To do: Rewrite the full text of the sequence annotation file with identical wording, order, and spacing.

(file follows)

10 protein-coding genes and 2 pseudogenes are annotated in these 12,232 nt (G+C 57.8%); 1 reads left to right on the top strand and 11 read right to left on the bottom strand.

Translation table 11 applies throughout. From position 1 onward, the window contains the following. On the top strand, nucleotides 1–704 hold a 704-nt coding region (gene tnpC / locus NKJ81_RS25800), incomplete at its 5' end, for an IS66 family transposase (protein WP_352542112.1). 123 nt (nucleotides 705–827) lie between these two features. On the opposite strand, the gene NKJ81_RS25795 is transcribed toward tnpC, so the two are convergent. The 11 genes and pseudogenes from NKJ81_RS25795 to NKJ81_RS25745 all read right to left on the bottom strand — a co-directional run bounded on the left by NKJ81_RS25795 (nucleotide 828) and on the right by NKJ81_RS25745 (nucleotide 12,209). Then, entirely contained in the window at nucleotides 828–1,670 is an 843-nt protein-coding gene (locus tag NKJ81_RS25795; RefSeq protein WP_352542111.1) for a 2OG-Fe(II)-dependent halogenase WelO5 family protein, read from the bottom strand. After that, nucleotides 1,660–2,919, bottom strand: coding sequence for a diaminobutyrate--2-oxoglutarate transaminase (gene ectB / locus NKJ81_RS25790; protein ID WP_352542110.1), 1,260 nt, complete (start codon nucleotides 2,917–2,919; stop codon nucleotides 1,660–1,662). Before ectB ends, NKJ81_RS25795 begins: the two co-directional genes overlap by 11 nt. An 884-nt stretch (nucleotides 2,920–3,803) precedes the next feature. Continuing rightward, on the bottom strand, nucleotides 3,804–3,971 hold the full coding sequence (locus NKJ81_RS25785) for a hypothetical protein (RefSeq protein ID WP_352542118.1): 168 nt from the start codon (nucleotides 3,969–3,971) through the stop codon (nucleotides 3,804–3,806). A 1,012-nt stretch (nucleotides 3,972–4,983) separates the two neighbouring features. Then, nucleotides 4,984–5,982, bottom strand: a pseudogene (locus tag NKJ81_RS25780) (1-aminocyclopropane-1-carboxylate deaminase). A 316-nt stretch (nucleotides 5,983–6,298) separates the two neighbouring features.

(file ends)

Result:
10 protein-coding genes and 2 pseudogenes are annotated in these 12,232 nt (G+C 57.8%); 1 reads left to right on the top strand and 11 read right to left on the bottom strand.

Translation table 11 applies throughout. From position 1 onward, the window contains the following. On the top strand, nucleotides 1–704 hold a 704-nt coding region (gene tnpC / locus NKJ81_RS25800), incomplete at its 5' end, for an IS66 family transposase (protein WP_352542112.1). 123 nt (nucleotides 705–827) lie between these two features. On the opposite strand, the gene NKJ81_RS25795 is transcribed toward tnpC, so the two are convergent. The 11 genes and pseudogenes from NKJ81_RS25795 to NKJ81_RS25745 all read right to left on the bottom strand — a co-directional run bounded on the left by NKJ81_RS25795 (nucleotide 828) and on the right by NKJ81_RS25745 (nucleotide 12,209). Then, entirely contained in the window at nucleotides 828–1,670 is an 843-nt protein-coding gene (locus tag NKJ81_RS25795; RefSeq protein WP_352542111.1) for a 2OG-Fe(II)-dependent halogenase WelO5 family protein, read from the bottom strand. After that, nucleotides 1,660–2,919, bottom strand: coding sequence for a diaminobutyrate--2-oxoglutarate transaminase (gene ectB / locus NKJ81_RS25790; protein ID WP_352542110.1), 1,260 nt, complete (start codon nucleotides 2,917–2,919; stop codon nucleotides 1,660–1,662). Before ectB ends, NKJ81_RS25795 begins: the two co-directional genes overlap by 11 nt. An 884-nt stretch (nucleotides 2,920–3,803) precedes the next feature. Continuing rightward, on the bottom strand, nucleotides 3,804–3,971 hold the full coding sequence (locus NKJ81_RS25785) for a hypothetical protein (RefSeq protein ID WP_352542118.1): 168 nt from the start codon (nucleotides 3,969–3,971) through the stop codon (nucleotides 3,804–3,806). A 1,012-nt stretch (nucleotides 3,972–4,983) separates the two neighbouring features. Then, nucleotides 4,984–5,982, bottom strand: a pseudogene (locus tag NKJ81_RS25780) (1-aminocyclopropane-1-carboxylate deaminase). A 316-nt stretch (nucleotides 5,983–6,298) separates the two neighbouring features.